You write the reviews: Bandstand, Old Billingsgate, London

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The Independent Culture

A Bandstand event is always a peculiar experience, and this night, which saw Mark Ronson invade the venue of Old Billingsgate on Lower Thames Street, was no exception.

First, try to picture a stylish, multi-functional space swarming with plaster rabbits and flamingo lamps. Then, imagine that, as you ramble through the various rooms, you bump successively into a mouse, the Queen, Alice in Wonderland, a masculine duchess, a bunch of aggressive cards and a rabbit – which insists that it is, in fact, a hare – all of whom are happily partying around raspberry cakes and lemon tea. By then, you might have begun to sense the surreal mood of the evening.

Once you have squeezed through the impressive guest list, and had your picture taken with the rabbit (I'm sorry, the "hare"), you might find yourself playing with giant, foamy dominoes, or even having a fish-phone conversation with one of the King's servants. Try not to be offended if one of them attempts a trumpet solo, a fake instrument in one hand and a plastic peach in the other.

As the clock struck 11pm, everyone moved towards the dance floor, where Ronson, appropriately wearing a black suit and top hat, DJed for nearly two hours. Those not lucky enough to make their way to the pit on time were still able to enjoy the party, gazing through the glass walls from upstairs and eating more cakes.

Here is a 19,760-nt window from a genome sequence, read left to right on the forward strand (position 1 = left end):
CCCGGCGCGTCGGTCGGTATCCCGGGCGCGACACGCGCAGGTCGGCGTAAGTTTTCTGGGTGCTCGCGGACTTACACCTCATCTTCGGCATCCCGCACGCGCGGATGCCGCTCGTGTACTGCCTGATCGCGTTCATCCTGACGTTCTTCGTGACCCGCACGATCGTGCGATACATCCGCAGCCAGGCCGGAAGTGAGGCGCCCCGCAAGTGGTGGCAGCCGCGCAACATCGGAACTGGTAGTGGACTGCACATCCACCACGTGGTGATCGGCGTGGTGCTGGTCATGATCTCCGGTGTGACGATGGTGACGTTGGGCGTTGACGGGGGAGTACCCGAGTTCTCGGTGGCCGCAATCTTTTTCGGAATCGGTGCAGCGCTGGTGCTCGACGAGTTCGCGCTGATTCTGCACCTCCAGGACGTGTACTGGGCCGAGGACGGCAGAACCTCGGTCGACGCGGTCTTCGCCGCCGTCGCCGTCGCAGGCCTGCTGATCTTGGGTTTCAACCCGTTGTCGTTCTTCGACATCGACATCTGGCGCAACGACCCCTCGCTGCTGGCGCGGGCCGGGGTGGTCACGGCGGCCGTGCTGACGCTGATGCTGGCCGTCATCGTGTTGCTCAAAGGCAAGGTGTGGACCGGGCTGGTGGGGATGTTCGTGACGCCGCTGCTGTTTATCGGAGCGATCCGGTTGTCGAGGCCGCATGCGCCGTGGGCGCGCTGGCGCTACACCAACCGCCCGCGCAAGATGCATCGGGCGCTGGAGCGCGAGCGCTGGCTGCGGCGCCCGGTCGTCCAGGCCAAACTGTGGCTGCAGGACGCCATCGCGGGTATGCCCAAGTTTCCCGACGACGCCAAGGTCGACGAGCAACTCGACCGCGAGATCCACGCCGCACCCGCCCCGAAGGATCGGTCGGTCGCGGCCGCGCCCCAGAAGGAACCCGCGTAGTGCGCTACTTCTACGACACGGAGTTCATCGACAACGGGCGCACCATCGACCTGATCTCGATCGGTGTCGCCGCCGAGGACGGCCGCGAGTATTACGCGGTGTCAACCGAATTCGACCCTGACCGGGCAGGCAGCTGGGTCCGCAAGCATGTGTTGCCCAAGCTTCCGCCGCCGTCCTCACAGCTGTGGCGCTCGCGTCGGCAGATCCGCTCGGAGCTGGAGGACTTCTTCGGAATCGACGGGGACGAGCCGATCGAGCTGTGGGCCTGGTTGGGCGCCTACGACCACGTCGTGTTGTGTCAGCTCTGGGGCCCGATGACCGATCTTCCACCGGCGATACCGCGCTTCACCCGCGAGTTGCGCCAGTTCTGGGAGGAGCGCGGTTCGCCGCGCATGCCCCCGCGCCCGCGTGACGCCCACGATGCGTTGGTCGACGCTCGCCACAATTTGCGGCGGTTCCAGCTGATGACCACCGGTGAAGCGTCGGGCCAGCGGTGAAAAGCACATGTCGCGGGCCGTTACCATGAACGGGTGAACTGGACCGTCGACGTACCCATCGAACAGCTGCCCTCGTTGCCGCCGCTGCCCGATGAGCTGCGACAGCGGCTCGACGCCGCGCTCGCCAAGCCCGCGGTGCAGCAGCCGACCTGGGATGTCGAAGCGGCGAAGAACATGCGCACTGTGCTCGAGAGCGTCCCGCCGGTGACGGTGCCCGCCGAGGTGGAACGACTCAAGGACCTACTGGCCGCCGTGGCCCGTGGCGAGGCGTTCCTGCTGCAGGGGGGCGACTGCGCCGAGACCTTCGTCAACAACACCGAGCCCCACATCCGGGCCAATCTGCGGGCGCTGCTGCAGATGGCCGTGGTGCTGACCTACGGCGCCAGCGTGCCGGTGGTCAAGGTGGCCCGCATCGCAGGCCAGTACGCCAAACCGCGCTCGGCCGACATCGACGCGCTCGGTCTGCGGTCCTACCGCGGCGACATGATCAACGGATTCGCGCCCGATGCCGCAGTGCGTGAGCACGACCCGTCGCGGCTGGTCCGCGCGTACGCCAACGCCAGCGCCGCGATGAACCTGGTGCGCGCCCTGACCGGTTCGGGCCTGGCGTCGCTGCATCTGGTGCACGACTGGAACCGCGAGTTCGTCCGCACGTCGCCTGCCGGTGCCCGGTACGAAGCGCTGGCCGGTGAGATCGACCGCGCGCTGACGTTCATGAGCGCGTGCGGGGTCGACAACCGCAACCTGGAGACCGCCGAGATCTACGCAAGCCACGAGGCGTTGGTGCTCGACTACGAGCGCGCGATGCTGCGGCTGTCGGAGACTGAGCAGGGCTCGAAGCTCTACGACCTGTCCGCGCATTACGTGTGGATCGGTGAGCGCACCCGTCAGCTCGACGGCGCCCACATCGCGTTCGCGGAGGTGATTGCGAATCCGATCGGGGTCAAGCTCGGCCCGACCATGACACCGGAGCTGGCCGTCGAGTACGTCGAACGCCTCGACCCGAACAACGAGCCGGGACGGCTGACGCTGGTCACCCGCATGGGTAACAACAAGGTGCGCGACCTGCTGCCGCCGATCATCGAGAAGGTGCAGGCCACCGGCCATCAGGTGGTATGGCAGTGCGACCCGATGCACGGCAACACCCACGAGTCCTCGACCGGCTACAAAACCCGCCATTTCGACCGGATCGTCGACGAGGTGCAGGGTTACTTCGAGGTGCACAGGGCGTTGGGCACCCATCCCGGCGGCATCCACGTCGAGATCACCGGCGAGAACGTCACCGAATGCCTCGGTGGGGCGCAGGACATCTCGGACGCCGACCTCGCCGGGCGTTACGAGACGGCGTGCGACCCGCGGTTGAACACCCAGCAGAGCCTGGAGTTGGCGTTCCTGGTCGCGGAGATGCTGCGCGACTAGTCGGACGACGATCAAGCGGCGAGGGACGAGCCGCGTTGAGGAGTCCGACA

Around 1am, the action changed settings again. Back in the main room, where fake rabbits and flamingo lamps still overlooked a crowd of historical characters, divers and Greek goddesses, Ronson reappeared, this time accompanied by his full band. Together with guest singers, they delivered a performance of material from his 2007 album, Version.

But the fancy-dress party wasn't over: the brass all wore masks and the violin section charming rabbit ears. The set list included a satisfying collection of songs from Ronson's catchy repertoire and the audience joined in, clapping hands enthusiastically whenever he got to either end of the stage.

"Toxic", "Stop Me", "Just" and "Valerie", pleasantly scattered through the set, stood out as the highlights of the night, and when the lights went out, everyone was more or less exhausted but smiling. Many had set their minds on having one last picture with Alice's rabbits.

Nathalie Michel, student, London

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